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City Smart | Time Out / L.A. AT Play

Echo Park Spot Offers Respite From the Heat --and a View of Oncoming Traffic

July 26, 1996

Liberace had a piano-shaped pool. Jayne Mansfield's was in the shape of a heart. At Pickfair, screen stars Mary Pickford and Douglas Fairbanks installed a sandy beach next to their customized 55-by-100-foot swimmin' hole to eliminate the need for that grueling drive between Beverly Hills and Santa Monica.

Over on the other side of town in gritty Echo Park, the city-run outdoor swimming pool is 50 feet by 90 feet and is shaped like a teardrop. Rather than being surrounded by lush foliage, it runs smack dab against the guardrail of the bustling Hollywood Freeway.

"We consider the view like a big-screen television, with Sensurround sound," laughs veteran pool cashier Roberta Jones, as she gazes out her window past the splashing swimmers and directly at a steady stream of oncoming Mazdas and Mitsubishis, not to mention the looming downtown skyline.

Since its dedication four decades ago, the Echo Shallow Pool, as it is officially known, has picked up some offbeat monikers.

Because of its diminutive size--five feet at its deepest with a capacity of 100 swimmers--some refer to it as the Echo Park Jacuzzi. Others, citing the proximity of the freeway, joke that it is the city's ultimate "car pool."

Manager Rene Alvarado compares his domain to a fish tank because of its visibility to tens of thousands of speeding motorists.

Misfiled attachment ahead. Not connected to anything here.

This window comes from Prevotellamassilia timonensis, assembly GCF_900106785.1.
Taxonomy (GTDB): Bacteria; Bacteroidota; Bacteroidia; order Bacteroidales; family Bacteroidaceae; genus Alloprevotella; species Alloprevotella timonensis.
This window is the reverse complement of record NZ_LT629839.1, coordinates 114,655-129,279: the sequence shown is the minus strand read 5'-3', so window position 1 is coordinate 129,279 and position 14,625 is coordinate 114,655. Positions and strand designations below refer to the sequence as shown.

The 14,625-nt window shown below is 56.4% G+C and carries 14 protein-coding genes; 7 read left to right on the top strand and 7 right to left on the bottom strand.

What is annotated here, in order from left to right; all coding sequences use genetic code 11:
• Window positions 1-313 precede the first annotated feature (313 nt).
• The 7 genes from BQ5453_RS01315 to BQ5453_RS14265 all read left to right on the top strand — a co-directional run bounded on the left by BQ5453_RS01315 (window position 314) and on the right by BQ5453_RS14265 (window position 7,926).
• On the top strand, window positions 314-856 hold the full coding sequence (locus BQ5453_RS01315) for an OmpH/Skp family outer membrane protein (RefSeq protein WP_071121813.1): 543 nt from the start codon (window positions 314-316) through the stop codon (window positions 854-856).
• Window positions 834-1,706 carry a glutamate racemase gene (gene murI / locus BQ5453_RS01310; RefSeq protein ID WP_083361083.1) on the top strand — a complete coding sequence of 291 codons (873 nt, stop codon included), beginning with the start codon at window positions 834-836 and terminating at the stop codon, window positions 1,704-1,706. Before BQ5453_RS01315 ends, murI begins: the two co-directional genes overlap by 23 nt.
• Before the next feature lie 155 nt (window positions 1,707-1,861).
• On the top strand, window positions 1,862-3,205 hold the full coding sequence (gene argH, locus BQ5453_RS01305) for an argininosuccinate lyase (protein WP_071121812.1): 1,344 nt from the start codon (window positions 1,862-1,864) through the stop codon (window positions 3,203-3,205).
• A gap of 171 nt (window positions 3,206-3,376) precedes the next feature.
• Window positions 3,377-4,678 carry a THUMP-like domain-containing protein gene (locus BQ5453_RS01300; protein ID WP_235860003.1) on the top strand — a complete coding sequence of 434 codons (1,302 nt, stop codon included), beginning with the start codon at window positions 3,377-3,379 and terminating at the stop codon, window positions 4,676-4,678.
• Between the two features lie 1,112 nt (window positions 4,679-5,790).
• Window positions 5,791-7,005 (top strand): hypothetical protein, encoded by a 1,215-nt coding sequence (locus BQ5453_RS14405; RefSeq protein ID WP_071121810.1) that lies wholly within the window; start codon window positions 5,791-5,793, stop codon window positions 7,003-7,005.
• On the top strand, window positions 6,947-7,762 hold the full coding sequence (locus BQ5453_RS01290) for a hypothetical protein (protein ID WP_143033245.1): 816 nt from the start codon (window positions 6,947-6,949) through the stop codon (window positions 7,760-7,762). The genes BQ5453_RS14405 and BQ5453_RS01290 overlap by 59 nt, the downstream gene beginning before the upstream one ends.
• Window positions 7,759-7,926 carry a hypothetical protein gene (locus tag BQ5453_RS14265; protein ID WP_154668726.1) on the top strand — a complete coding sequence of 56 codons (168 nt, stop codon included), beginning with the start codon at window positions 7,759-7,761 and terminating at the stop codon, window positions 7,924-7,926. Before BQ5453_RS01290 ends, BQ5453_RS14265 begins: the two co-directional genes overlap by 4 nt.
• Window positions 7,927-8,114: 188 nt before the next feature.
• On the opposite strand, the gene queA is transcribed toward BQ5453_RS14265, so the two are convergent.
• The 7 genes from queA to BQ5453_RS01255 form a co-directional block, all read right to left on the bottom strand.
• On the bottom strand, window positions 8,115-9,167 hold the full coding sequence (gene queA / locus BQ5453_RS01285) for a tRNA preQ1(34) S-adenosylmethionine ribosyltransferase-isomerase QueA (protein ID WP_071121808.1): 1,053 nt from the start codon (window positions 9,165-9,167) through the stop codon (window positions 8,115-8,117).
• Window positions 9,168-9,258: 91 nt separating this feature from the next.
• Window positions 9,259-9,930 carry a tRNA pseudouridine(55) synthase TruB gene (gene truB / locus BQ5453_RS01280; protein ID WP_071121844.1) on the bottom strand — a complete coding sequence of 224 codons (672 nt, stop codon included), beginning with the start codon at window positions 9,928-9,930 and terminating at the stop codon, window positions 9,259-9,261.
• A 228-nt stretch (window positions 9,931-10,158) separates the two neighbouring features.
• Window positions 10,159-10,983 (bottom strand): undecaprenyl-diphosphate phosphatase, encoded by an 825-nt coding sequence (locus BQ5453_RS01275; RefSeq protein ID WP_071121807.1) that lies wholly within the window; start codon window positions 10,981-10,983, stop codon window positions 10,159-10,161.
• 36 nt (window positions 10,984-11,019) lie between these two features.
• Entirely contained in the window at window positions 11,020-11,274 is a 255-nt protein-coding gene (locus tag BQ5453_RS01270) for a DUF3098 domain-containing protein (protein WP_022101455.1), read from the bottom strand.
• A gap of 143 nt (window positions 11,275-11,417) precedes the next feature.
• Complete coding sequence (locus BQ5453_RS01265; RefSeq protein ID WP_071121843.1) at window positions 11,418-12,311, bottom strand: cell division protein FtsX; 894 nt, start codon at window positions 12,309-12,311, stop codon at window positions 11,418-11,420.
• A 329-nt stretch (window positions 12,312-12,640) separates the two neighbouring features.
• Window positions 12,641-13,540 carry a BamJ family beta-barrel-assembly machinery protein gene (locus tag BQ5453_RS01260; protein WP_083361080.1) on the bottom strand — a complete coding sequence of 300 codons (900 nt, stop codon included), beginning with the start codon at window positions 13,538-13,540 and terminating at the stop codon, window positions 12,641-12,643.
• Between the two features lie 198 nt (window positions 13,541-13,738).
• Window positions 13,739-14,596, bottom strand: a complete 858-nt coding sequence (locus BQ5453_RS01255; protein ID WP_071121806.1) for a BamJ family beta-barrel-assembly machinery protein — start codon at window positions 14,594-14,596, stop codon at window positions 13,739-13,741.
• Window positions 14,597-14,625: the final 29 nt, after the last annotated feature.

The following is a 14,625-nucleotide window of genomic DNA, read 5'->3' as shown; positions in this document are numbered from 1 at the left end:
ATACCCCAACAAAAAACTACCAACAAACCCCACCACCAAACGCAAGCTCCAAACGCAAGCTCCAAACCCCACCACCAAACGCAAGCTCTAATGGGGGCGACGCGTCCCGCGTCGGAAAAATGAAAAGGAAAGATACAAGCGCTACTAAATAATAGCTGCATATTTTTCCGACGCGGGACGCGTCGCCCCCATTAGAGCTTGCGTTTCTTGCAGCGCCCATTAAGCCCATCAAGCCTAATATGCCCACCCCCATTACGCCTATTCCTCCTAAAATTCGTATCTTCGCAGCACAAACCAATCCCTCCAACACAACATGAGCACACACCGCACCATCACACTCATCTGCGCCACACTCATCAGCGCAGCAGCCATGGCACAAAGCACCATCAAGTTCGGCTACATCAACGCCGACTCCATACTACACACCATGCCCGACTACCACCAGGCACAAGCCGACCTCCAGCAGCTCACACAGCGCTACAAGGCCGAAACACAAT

"We're on exhibition like a small little aquarium," said Alvarado, 24. "They're looking at us and we're looking at them."

Yet despite its quirks and limitations, the municipal pool, for many fervid youngsters, is an ideal way to temporarily forget the overwhelming summer heat.

"You don't even really see the traffic when you're in the pool," said Marlon Jones, 10.

Well, that's not entirely true, said John Vannaseng, 13.

"There was an accident once and a truck flipped over right in front of me" on the freeway, the middle-schooler said after climbing out of the pool, sopping wet. "I thought it was coming in here."

Nevertheless, Vannaseng swears by the pool.

"I come here every day. I even learned to swim here," he said. "It's a good way to relax."

Indeed, many regulars stay up to five hours each afternoon, taking lessons, splashing around and occasionally sunning themselves face-down like seals on the hot concrete--just a stone's throw from the ubiquitous panhandler at the adjacent entrance ramp.

Dedicated two years after completion of the freeway, the Shallow Pool is open every afternoon from late June to early September. Daily fees are 75 cents for children and $1.25 for adults. The registration cost for two weeks of swimming lessons is a mere 50 cents.

In some ways, the pool's size and shallow depth are a plus in a city where some public pools have picked up a reputation for trouble.

"It doesn't attract tough gang members," Alvarado said.

Occasional problems have broken out over the years. Yet one of the worst reported incidents involved fruit rather than firearms. In 1973, according to files at the city's Department of Recreation and Parks, the pool was shut down one afternoon because of "kids throwing bananas . . . at [the] lifeguard."

These days, the most persistent problem is graffiti--yet with no short supply of water, the markings are quickly washed away.

Oh, and there's also the odor of engine exhaust.

"Sometimes you can smell the fumes," Alvarado said.

At least, the manager added, his staffers are better off than those in the pre-catalytic converter era.

"We appreciate the new cars," Alvarado said. "As well as the truck drivers who don't drop in for a visit."

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